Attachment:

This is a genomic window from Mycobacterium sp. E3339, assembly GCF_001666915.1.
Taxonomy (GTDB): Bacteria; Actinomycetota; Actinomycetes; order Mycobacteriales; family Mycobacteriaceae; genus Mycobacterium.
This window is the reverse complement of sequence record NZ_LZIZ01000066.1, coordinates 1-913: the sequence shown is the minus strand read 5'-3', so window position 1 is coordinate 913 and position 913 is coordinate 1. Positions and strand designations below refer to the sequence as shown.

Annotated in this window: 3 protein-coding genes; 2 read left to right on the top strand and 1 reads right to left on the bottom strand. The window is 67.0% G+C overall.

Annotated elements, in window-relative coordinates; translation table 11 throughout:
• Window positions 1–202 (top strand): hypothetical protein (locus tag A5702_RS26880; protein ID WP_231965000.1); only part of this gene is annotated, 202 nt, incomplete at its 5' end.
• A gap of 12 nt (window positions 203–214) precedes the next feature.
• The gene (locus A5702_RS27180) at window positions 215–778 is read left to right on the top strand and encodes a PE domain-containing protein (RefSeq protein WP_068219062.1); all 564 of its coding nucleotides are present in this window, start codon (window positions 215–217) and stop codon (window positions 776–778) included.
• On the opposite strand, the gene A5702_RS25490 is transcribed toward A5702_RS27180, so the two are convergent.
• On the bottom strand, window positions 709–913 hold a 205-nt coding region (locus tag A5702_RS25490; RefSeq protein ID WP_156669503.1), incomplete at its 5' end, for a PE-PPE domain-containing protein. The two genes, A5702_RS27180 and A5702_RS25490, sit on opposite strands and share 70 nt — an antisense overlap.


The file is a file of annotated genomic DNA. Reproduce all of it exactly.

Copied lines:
This is a genomic window from Mycobacterium sp. E3339, assembly GCF_001666915.1.
Taxonomy (GTDB): Bacteria; Actinomycetota; Actinomycetes; order Mycobacteriales; family Mycobacteriaceae; genus Mycobacterium.
This window is the reverse complement of sequence record NZ_LZIZ01000066.1, coordinates 1-913: the sequence shown is the minus strand read 5'-3', so window position 1 is coordinate 913 and position 913 is coordinate 1. Positions and strand designations below refer to the sequence as shown.

Annotated in this window: 3 protein-coding genes; 2 read left to right on the top strand and 1 reads right to left on the bottom strand. The window is 67.0% G+C overall.

Annotated elements, in window-relative coordinates; translation table 11 throughout:
• Window positions 1–202 (top strand): hypothetical protein (locus tag A5702_RS26880; protein ID WP_231965000.1); only part of this gene is annotated, 202 nt, incomplete at its 5' end.
• A gap of 12 nt (window positions 203–214) precedes the next feature.
• The gene (locus A5702_RS27180) at window positions 215–778 is read left to right on the top strand and encodes a PE domain-containing protein (RefSeq protein WP_068219062.1); all 564 of its coding nucleotides are present in this window, start codon (window positions 215–217) and stop codon (window positions 776–778) included.
• On the opposite strand, the gene A5702_RS25490 is transcribed toward A5702_RS27180, so the two are convergent.
• On the bottom strand, window positions 709–913 hold a 205-nt coding region (locus tag A5702_RS25490; RefSeq protein ID WP_156669503.1), incomplete at its 5' end, for a PE-PPE domain-containing protein. The two genes, A5702_RS27180 and A5702_RS25490, sit on opposite strands and share 70 nt — an antisense overlap.